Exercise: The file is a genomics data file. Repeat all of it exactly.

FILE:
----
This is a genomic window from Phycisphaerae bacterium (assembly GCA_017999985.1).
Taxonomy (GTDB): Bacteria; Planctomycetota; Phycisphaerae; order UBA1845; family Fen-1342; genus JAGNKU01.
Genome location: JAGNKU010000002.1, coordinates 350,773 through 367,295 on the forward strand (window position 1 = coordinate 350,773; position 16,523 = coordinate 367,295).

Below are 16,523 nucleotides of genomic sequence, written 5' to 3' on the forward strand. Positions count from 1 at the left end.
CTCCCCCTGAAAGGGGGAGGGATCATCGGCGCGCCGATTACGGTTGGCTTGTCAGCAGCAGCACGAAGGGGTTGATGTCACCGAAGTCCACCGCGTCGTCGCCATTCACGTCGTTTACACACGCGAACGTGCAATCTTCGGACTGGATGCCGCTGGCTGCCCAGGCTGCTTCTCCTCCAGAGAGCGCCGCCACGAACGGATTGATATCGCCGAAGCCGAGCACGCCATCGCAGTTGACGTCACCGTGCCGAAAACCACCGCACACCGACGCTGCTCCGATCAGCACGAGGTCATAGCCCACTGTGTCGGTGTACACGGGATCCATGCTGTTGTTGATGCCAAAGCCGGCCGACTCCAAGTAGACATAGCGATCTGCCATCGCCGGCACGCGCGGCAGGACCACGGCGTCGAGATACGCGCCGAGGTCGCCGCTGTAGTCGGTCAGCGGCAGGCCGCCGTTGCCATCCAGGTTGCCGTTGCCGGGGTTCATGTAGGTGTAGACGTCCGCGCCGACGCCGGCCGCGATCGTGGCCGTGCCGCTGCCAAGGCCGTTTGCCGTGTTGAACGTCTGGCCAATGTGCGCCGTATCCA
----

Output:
This is a genomic window from Phycisphaerae bacterium (assembly GCA_017999985.1).
Taxonomy (GTDB): Bacteria; Planctomycetota; Phycisphaerae; order UBA1845; family Fen-1342; genus JAGNKU01.
Genome location: JAGNKU010000002.1, coordinates 350,773 through 367,295 on the forward strand (window position 1 = coordinate 350,773; position 16,523 = coordinate 367,295).

Below are 16,523 nucleotides of genomic sequence, written 5' to 3' on the forward strand. Positions count from 1 at the left end.
CTCCCCCTGAAAGGGGGAGGGATCATCGGCGCGCCGATTACGGTTGGCTTGTCAGCAGCAGCACGAAGGGGTTGATGTCACCGAAGTCCACCGCGTCGTCGCCATTCACGTCGTTTACACACGCGAACGTGCAATCTTCGGACTGGATGCCGCTGGCTGCCCAGGCTGCTTCTCCTCCAGAGAGCGCCGCCACGAACGGATTGATATCGCCGAAGCCGAGCACGCCATCGCAGTTGACGTCACCGTGCCGAAAACCACCGCACACCGACGCTGCTCCGATCAGCACGAGGTCATAGCCCACTGTGTCGGTGTACACGGGATCCATGCTGTTGTTGATGCCAAAGCCGGCCGACTCCAAGTAGACATAGCGATCTGCCATCGCCGGCACGCGCGGCAGGACCACGGCGTCGAGATACGCGCCGAGGTCGCCGCTGTAGTCGGTCAGCGGCAGGCCGCCGTTGCCATCCAGGTTGCCGTTGCCGGGGTTCATGTAGGTGTAGACGTCCGCGCCGACGCCGGCCGCGATCGTGGCCGTGCCGCTGCCAAGGCCGTTTGCCGTGTTGAACGTCTGGCCAATGTGCGCCGTATCCA